People are standing up to a corporate giant, and it could be a game-changer for workers’ rights

Masses of workers
Sophia Akram

App-based taxi company Uber has been unapologetic over its business model, despite coming under repeated attack. And its business model’s impact on workers’ rights has even landed it in court.

Now a union is trying to stop the $69 billion company from renewing its license to operate in London – unless Uber guarantees basic employment rights to its workers. GMB wants Transport for London (TfL) to make workers’ rights a condition of renewing the license when it expires on 31 May. And if it succeeds, it could change the entire face of the gig economy.

Time is ticking

SumOfUs, which lobbies against corporate abuse and for fair labour standards, says on its campaign page:

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London is one of Uber’s only success stories in Europe. And its current license to operate there expires on May 31. So GMB, the union for Uber drivers, has called on Transport for London not to renew the license unless Uber guarantee safe working practices and basic employment rights.

Last year GMB union won a landmark employment tribunal case for drivers against Uber. The court ruled that Uber drivers were not self-employed contractors but employed workers with rights to the national minimum wage, sickness and holiday pay. It called one of Uber’s arguments “ridiculous”. The judgment has major implications for over 30,000 drivers in England and Wales. But Uber is appealing the case and has not changed its terms and conditions.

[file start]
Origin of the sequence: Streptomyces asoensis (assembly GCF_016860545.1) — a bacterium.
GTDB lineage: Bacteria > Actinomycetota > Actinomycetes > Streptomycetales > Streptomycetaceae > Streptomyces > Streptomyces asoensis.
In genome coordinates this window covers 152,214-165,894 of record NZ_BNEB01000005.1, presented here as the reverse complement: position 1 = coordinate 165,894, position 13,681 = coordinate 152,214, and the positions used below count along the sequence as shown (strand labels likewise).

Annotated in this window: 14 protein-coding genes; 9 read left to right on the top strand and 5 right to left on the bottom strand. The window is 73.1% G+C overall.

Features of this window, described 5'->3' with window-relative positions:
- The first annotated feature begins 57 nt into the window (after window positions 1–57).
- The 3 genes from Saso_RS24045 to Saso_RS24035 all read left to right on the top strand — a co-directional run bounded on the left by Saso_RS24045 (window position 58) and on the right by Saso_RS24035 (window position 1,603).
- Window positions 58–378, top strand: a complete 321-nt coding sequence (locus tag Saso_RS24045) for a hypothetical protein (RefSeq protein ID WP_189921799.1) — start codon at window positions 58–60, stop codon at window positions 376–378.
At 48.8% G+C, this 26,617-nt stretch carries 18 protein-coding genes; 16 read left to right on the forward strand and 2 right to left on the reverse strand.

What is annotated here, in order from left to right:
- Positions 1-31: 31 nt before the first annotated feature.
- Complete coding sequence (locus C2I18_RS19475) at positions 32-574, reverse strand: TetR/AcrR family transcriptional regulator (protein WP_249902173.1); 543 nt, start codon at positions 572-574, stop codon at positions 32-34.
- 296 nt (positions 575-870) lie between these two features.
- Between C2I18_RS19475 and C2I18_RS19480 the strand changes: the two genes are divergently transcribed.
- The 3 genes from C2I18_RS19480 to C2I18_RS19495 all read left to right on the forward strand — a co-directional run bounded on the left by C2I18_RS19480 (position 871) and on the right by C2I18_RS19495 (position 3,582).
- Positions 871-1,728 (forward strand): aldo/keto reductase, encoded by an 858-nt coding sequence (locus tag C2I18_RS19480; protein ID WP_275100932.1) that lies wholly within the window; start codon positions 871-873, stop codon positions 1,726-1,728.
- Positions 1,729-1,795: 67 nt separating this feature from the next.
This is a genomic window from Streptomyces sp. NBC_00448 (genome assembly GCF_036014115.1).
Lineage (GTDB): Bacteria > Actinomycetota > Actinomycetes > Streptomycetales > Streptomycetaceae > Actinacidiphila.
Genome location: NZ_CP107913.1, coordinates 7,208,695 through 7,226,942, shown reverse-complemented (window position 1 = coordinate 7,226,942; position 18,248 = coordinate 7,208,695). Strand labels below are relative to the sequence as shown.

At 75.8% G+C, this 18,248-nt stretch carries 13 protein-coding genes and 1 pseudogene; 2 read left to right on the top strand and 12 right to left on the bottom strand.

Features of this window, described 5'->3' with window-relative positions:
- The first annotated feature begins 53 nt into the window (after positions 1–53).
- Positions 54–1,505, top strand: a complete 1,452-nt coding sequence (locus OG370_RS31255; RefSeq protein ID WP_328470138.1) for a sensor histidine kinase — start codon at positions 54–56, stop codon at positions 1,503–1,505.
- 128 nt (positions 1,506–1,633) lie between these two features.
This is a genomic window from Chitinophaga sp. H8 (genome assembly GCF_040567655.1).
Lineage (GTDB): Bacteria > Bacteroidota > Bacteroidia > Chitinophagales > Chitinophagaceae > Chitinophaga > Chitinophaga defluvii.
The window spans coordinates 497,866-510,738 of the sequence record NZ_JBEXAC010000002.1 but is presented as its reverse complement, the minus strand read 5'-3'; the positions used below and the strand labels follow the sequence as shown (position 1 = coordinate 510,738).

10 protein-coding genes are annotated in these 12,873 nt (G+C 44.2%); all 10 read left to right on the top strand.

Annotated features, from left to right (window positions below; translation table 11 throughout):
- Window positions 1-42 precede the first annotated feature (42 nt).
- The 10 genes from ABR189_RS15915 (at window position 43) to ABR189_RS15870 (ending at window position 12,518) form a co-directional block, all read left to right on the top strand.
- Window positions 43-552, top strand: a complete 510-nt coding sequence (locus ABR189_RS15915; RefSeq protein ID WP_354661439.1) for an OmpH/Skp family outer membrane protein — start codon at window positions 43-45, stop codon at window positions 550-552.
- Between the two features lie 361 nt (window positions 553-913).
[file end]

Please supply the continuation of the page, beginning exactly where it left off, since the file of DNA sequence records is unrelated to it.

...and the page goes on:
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That’s why GMB, SumOfUs and minicab drivers are urging TfL to make workers’ rights a condition of renewal:

Transport for London has a right and responsibility to put the brakes on Uber’s recklessness and could send an important signal to other ‘gig economy’ corporations and city authorities around the world.

Notorious

Uber has been criticised all over the world. And currently there is a class action suit in New York against the firm, arguing that Uber charges customers more than it should. It also faced a social media backlash after protests at New York’s JFK airport against Trump’s ‘Muslim ban’. Uber didn’t participate in a work stoppage called by the New York Taxi Workers Alliance. And it lifted “surge pricing” around the airport, resulting in longer wait times. With Uber’s CEO sitting on Trump’s business advisory council at the time, people thought the move was opportunistic.

Change the game

Campaigners are now urging people to pile make their voices heard in London. But Uber insists drivers are self-employed:

The vast majority of drivers who use Uber tell us they want to remain their own boss as that’s the main reason why they signed up to us in the first place.

A TfL spokesperson has previously said that it does not comment on the status of individual licence applications.

GMB will seek a judicial review if TfL renews the licence. But with 31 May around the corner, this really could be a rare opportunity. As well as speaking up for Uber drivers, it could send a signal to other parts of the gig economy – and change the game for masses of workers, helping to strengthen their rights.

Get Involved!

– Sign the SumOfUs petition and urge TfL and the Mayor of London to make minimum safety standards and workers’ rights a condition of renewing Uber’s licence.

Featured image via Flickr

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